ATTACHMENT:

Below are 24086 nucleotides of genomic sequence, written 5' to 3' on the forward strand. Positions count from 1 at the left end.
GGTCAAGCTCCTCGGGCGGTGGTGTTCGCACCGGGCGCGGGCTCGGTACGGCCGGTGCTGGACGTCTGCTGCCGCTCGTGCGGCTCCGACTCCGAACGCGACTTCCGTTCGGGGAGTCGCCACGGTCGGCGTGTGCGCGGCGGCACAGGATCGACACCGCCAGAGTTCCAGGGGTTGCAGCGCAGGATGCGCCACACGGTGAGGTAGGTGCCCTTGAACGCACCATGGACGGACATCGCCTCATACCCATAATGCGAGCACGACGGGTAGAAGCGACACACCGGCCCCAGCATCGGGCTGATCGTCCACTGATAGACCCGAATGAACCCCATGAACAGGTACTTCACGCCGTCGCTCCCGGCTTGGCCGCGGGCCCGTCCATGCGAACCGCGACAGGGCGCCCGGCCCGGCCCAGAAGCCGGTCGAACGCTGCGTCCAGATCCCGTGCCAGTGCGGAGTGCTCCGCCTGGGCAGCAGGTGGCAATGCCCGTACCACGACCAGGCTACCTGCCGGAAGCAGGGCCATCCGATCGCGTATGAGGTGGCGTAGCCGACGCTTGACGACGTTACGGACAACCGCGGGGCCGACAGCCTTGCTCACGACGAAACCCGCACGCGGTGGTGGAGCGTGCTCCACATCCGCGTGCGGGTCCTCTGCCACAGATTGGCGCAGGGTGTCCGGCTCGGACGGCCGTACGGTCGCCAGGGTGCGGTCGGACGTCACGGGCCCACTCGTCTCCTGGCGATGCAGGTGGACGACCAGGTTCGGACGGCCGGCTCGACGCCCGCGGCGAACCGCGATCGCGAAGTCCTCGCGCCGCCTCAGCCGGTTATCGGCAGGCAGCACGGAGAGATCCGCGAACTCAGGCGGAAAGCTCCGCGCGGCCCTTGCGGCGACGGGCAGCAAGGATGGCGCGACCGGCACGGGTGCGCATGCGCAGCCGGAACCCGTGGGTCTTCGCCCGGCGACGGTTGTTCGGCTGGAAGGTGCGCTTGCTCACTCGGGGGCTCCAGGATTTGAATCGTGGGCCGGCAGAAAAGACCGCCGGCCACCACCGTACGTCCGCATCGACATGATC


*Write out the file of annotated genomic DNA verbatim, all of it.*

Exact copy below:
Below are 24086 nucleotides of genomic sequence, written 5' to 3' on the forward strand. Positions count from 1 at the left end.
GGTCAAGCTCCTCGGGCGGTGGTGTTCGCACCGGGCGCGGGCTCGGTACGGCCGGTGCTGGACGTCTGCTGCCGCTCGTGCGGCTCCGACTCCGAACGCGACTTCCGTTCGGGGAGTCGCCACGGTCGGCGTGTGCGCGGCGGCACAGGATCGACACCGCCAGAGTTCCAGGGGTTGCAGCGCAGGATGCGCCACACGGTGAGGTAGGTGCCCTTGAACGCACCATGGACGGACATCGCCTCATACCCATAATGCGAGCACGACGGGTAGAAGCGACACACCGGCCCCAGCATCGGGCTGATCGTCCACTGATAGACCCGAATGAACCCCATGAACAGGTACTTCACGCCGTCGCTCCCGGCTTGGCCGCGGGCCCGTCCATGCGAACCGCGACAGGGCGCCCGGCCCGGCCCAGAAGCCGGTCGAACGCTGCGTCCAGATCCCGTGCCAGTGCGGAGTGCTCCGCCTGGGCAGCAGGTGGCAATGCCCGTACCACGACCAGGCTACCTGCCGGAAGCAGGGCCATCCGATCGCGTATGAGGTGGCGTAGCCGACGCTTGACGACGTTACGGACAACCGCGGGGCCGACAGCCTTGCTCACGACGAAACCCGCACGCGGTGGTGGAGCGTGCTCCACATCCGCGTGCGGGTCCTCTGCCACAGATTGGCGCAGGGTGTCCGGCTCGGACGGCCGTACGGTCGCCAGGGTGCGGTCGGACGTCACGGGCCCACTCGTCTCCTGGCGATGCAGGTGGACGACCAGGTTCGGACGGCCGGCTCGACGCCCGCGGCGAACCGCGATCGCGAAGTCCTCGCGCCGCCTCAGCCGGTTATCGGCAGGCAGCACGGAGAGATCCGCGAACTCAGGCGGAAAGCTCCGCGCGGCCCTTGCGGCGACGGGCAGCAAGGATGGCGCGACCGGCACGGGTGCGCATGCGCAGCCGGAACCCGTGGGTCTTCGCCCGGCGACGGTTGTTCGGCTGGAAGGTGCGCTTGCTCACTCGGGGGCTCCAGGATTTGAATCGTGGGCCGGCAGAAAAGACCGCCGGCCACCACCGTACGTCCGCATCGACATGATC